The cervix is the narrow, lower part of the uterus that should remain closed (or close to it) until it’s time to give birth. However, it isn’t only the dilation — or how open the cervix is — that matters when it comes to worrying about giving birth prematurely. The length of the cervix can also come in to play, and having a short cervix can increase a woman’s chance of delivering too soon.
The average length of a woman’s cervix is about 3 to 4 centimeters long. Traditionally, a short cervix has been defined as one that is less than 2.5 centimeters long, and in general the shorter the cervix is, the higher the risk of having a premature baby.
The length of the cervix can be measured in two ways. It can be seen on ultrasound (and the most accurate kind of ultrasound for this is a transvaginal ultrasound) or it can be felt during a vaginal exam. Since ultrasound is more accurate, many doctors and midwives will order this test if during their exam they felt the cervix to be short, not only to confirm their findings but also to measure exactly how long it is.
You may then wonder if all women should have the length of their cervix measured early in pregnancy to know if theirs might be short, so something can be done to prevent going into labor prematurely. As of now, the American Congress of Obstetricians and Gynecologists does not mandate this practice; it says measurement for all women can be considered, but that more research is needed. They do say that if doctors do choose to screen everyone, strict protocols for measuring the cervix and following-up with treatments should be adhered to in order to avoid unnecessary tests, treatments, and worry.
To avoid overtreatment, most practitioners will only screen a woman for a short cervix if she is high risk for a preterm delivery, or if there is concern that she may be experiencing premature labor. Some things that would put her in the high risk category include a previous preterm birth, a previous diagnosis of a short cervix, vaginal bleeding in the pregnancy, a history of certain surgeries on the cervix, and being pregnant with twins or triplets.
If a short cervix is diagnosed, various treatments may be used depending on a few other factors, such as if the woman is having contractions or if she has a history of delivering preterm or not. Progesterone placed in the vagina daily (usually in a pill or gel form) has been shown to decrease the chance of giving birth early in women with a short cervix, so this may be prescribed.
For other women, a stitch called a cerclage may be placed around the cervix to help hold it closed. This is a quick surgical procedure that is usually done if additional criteria, other than just a short cervix, are met (such as if a woman has also given birth before 34 weeks in another pregnancy). This stitch is then kept in place until the woman is close to term.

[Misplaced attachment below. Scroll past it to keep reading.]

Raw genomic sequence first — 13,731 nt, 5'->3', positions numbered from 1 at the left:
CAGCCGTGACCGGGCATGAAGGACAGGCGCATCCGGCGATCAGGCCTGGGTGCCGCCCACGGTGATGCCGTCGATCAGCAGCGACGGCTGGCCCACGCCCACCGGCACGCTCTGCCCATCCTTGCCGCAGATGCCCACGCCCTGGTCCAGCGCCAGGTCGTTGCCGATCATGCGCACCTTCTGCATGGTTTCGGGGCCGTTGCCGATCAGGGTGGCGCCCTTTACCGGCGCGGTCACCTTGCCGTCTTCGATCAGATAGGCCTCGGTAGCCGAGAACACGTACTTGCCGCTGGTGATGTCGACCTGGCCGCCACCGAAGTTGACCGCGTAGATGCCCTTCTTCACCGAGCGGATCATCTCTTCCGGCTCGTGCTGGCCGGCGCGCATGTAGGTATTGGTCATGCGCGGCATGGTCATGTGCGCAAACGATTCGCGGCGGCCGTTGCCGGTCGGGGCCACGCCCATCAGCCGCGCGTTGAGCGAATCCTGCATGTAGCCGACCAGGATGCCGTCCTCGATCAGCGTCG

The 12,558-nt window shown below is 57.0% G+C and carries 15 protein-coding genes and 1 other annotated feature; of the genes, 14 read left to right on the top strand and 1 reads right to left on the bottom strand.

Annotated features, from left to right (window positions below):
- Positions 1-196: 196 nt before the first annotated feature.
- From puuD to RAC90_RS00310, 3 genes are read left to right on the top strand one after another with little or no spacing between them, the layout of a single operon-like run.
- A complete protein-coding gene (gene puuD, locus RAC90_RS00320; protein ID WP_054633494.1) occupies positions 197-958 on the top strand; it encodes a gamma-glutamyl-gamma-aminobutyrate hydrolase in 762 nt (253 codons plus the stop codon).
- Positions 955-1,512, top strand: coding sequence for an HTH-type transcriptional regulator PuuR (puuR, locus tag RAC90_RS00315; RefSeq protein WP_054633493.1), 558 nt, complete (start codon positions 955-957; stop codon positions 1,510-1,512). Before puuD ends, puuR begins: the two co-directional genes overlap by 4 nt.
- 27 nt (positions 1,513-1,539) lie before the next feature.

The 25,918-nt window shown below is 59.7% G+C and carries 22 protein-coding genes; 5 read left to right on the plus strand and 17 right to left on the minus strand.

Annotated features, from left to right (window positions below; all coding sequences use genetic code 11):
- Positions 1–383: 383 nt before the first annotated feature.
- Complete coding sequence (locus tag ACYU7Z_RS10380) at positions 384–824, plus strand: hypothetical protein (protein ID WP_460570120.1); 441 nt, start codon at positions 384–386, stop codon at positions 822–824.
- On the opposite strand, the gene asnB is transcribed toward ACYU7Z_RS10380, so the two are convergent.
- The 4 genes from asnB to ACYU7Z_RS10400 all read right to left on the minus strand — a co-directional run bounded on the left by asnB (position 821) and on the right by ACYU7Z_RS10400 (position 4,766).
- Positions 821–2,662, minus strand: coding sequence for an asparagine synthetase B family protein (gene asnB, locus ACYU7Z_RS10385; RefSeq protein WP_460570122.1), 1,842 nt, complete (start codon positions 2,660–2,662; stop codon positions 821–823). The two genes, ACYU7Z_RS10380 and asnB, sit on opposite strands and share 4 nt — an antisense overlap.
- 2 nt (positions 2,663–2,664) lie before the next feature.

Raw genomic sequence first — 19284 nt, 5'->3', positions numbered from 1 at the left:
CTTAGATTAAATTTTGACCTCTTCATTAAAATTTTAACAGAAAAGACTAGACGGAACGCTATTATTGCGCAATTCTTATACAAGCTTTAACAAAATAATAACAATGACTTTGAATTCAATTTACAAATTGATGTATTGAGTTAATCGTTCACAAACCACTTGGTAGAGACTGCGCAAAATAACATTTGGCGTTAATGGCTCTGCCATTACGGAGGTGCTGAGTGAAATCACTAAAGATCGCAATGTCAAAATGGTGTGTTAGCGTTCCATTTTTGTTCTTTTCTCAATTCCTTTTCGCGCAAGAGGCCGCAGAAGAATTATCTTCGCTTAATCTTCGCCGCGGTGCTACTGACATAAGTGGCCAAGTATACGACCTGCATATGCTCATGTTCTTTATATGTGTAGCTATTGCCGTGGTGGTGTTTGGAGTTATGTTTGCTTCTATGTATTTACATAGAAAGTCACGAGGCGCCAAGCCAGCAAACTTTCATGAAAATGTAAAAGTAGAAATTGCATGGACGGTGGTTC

Many women who are found to have a short cervix with no other risk factors or issues go on to have healthy, full term pregnancies. With additional testing (such as follow-up ultrasounds to see if the cervix shortens further), counseling, and some of the treatments described here, good outcomes can be achieved.
- A short cervix is usually defined as being less than 2.5 centimeters in length.
- Cervical length can be measured by a vaginal exam or transvaginal ultrasound.
- Women who are found to have a short cervix are at an increased risk for preterm birth.
It is the same. I prefer to use Cervically Challenged. Much like the concept behind mentally challenged.
Dr. Lincoln, can you tell me if a short cervix is the same as an “incompetent cervix”? Seems like we hear that term often (what a horrible term, if you ask me)!
I agree, “incompetent” cervix is a pretty bad name and nowadays we tend to call it “cervical insufficiency” if that helps 🙂 They are two different things on a continuum however – cervical insufficiency is when a cervix painlessly dilates on its own, as opposed to a short cervix which is just unusually short (though women with cervical insufficiency may be found to have a short cervix on ultrasound if for some reason someone looks). Women with cervical insufficiency tend to have recurrent deliveries in their second trimester, for example – with no painful contractions to give warning.